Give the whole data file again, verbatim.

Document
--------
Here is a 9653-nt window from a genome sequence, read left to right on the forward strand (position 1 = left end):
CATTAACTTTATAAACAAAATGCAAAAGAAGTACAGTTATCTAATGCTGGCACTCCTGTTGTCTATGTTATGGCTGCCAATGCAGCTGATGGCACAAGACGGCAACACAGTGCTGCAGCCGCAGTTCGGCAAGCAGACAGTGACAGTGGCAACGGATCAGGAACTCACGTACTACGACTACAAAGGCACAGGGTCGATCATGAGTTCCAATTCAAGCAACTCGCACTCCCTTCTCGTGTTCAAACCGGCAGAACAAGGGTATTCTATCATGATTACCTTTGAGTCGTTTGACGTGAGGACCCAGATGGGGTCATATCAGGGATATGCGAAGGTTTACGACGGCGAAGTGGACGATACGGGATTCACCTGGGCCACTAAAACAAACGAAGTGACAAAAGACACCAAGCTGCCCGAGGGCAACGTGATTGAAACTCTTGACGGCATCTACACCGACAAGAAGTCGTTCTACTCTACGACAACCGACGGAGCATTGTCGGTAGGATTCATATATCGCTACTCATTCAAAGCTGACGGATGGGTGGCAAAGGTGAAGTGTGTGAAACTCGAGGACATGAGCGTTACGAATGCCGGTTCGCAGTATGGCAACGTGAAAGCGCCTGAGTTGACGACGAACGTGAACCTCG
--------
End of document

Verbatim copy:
Here is a 9653-nt window from a genome sequence, read left to right on the forward strand (position 1 = left end):
CATTAACTTTATAAACAAAATGCAAAAGAAGTACAGTTATCTAATGCTGGCACTCCTGTTGTCTATGTTATGGCTGCCAATGCAGCTGATGGCACAAGACGGCAACACAGTGCTGCAGCCGCAGTTCGGCAAGCAGACAGTGACAGTGGCAACGGATCAGGAACTCACGTACTACGACTACAAAGGCACAGGGTCGATCATGAGTTCCAATTCAAGCAACTCGCACTCCCTTCTCGTGTTCAAACCGGCAGAACAAGGGTATTCTATCATGATTACCTTTGAGTCGTTTGACGTGAGGACCCAGATGGGGTCATATCAGGGATATGCGAAGGTTTACGACGGCGAAGTGGACGATACGGGATTCACCTGGGCCACTAAAACAAACGAAGTGACAAAAGACACCAAGCTGCCCGAGGGCAACGTGATTGAAACTCTTGACGGCATCTACACCGACAAGAAGTCGTTCTACTCTACGACAACCGACGGAGCATTGTCGGTAGGATTCATATATCGCTACTCATTCAAAGCTGACGGATGGGTGGCAAAGGTGAAGTGTGTGAAACTCGAGGACATGAGCGTTACGAATGCCGGTTCGCAGTATGGCAACGTGAAAGCGCCTGAGTTGACGACGAACGTGAACCTCG